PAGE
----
In 2003, General Lord Richards of Herstmonceux boldly devised a plan to train US forces whilst serving in the Iraq War.
In his new autobiography, Taking Command, General David Richards outlines the attempt, that was made during the conflict, to aid the American effort in the Middle East.
US Hearts and Minds
The American military were described as having “little understanding of how to handle the post-conflict challenges”, which was supposedly apparent during their astringent approach to conversing with Iraqi locals.
Based on first-hand accounts, the US forces patrolled the streets in their shielded personnel carriers and tanks; whilst heavily arming themselves with guns and other weaponry.
A major mistake the Americans made whilst out in their convoys, was to cover their eyes with dark sunglasses. By doing so it became impossible to gain eye contact with the inhabitants, a basic skill to help gain trust.
Rather than politely mingling with the residents, it became evident that the ground forces were interested in maintaining a divide, as opposed to attempting in building a relationship.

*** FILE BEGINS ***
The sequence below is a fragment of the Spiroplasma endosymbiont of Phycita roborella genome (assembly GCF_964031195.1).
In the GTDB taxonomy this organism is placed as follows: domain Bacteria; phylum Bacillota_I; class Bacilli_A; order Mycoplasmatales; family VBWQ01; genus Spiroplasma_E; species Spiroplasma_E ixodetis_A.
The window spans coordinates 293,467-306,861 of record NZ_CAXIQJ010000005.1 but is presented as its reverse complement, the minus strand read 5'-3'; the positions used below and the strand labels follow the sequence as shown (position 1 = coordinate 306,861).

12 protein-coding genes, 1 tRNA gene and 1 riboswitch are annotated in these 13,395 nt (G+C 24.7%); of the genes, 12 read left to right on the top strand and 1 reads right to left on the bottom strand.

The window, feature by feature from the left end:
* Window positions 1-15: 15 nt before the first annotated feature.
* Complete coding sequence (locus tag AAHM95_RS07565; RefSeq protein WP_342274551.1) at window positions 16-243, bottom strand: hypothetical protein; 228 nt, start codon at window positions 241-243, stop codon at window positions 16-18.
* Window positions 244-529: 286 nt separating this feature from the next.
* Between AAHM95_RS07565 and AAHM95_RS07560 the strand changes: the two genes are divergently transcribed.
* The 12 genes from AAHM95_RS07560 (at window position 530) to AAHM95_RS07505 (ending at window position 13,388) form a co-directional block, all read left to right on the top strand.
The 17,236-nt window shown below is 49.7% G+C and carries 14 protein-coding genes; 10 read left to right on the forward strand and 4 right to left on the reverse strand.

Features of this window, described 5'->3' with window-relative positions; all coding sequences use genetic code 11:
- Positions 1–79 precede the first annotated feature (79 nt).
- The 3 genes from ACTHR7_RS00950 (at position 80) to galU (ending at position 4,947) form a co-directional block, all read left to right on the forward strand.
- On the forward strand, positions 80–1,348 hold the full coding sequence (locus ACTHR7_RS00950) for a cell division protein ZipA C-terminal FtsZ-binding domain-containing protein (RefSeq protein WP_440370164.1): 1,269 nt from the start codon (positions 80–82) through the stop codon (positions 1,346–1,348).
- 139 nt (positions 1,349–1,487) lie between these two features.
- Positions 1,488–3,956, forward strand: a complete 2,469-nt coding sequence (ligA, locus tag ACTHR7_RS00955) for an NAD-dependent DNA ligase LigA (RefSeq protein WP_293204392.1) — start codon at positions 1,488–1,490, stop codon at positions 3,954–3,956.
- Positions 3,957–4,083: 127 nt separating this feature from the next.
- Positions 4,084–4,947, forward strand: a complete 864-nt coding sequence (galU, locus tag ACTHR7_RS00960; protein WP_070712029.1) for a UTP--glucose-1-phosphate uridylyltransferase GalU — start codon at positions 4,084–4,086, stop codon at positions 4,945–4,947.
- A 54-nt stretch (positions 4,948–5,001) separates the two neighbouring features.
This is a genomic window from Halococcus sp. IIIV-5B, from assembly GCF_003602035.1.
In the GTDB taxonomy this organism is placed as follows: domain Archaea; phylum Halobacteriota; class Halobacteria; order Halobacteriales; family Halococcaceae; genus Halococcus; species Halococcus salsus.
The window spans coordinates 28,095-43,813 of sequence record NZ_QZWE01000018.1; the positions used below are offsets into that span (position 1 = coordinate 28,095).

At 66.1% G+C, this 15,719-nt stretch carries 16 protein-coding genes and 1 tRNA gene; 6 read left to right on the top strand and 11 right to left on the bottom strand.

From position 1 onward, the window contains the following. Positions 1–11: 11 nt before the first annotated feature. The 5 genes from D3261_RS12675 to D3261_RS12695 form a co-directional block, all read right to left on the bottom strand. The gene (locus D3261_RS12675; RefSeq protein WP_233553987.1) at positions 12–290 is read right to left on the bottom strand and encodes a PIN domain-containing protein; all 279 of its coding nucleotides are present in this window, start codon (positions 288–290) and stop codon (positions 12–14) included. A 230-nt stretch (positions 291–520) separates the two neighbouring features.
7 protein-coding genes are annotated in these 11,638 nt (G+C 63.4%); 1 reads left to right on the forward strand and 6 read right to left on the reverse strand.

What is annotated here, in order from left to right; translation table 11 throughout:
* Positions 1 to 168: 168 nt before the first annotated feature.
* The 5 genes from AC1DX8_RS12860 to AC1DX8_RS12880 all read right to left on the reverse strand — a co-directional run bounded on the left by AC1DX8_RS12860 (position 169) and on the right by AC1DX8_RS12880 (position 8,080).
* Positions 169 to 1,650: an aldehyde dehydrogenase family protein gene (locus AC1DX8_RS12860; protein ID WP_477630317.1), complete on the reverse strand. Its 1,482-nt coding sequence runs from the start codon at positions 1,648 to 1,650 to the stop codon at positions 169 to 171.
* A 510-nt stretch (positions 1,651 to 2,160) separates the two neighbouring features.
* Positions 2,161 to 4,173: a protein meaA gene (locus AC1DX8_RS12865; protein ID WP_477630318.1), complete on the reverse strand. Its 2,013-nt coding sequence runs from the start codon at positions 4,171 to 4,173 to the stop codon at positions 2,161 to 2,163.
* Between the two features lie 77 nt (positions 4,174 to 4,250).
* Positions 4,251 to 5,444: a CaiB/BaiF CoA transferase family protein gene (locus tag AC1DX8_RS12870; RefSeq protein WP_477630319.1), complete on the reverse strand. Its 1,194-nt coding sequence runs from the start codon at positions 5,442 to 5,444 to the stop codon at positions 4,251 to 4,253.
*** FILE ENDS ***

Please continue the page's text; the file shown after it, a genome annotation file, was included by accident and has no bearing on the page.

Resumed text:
Contrary to the American methods, the British soldiers were instructed that in order to successfully establish a strong rapport with the Iraqi natives, it was imperative to conduct themselves in a professional, yet welcoming manner.
General Richards would approach locals and immediately state that they are there to help, before communicating about trivial matters such as football, in order to make them feel comfortable.
The loud vehicles used by the US forces are hardly the most welcoming concepts for uncivilised societies to respond to; we all know how important first impressions are after all!
The checkpoints that were constructed during their observational patrols, seemed to be an excuse to ‘pop’ up some barbed wire and man the area appearing tough. Another example of their lack of hearts and minds.